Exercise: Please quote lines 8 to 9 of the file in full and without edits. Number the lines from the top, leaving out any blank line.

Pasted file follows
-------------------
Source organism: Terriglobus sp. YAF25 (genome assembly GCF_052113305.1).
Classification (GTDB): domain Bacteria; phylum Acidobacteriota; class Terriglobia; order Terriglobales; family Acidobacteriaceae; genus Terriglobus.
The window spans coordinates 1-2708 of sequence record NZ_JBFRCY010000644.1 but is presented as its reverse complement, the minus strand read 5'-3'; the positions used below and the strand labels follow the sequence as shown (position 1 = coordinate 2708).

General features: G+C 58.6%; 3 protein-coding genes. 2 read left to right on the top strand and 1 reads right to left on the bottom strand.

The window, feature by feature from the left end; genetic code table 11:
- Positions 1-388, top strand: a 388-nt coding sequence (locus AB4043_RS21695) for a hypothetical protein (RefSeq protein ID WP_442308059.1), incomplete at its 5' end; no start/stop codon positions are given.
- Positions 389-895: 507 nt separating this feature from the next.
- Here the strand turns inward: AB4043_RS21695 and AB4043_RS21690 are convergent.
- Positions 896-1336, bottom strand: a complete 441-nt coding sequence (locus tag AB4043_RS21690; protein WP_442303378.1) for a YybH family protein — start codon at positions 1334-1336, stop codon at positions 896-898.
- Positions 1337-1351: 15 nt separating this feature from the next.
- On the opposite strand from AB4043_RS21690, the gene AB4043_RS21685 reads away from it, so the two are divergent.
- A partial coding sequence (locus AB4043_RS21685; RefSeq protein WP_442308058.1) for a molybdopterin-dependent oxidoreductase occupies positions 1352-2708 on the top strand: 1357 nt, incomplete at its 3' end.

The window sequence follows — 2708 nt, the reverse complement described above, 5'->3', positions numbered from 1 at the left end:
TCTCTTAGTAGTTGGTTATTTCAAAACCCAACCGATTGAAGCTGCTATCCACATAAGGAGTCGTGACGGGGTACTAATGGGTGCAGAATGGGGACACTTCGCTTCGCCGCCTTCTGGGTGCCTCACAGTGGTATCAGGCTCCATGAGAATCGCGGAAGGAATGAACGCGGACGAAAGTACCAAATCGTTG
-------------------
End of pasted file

- Here the strand turns inward: AB4043_RS21695 and AB4043_RS21690 are convergent.
- Positions 896-1336, bottom strand: a complete 441-nt coding sequence (locus tag AB4043_RS21690; protein WP_442303378.1) for a YybH family protein — start codon at positions 1334-1336, stop codon at positions 896-898.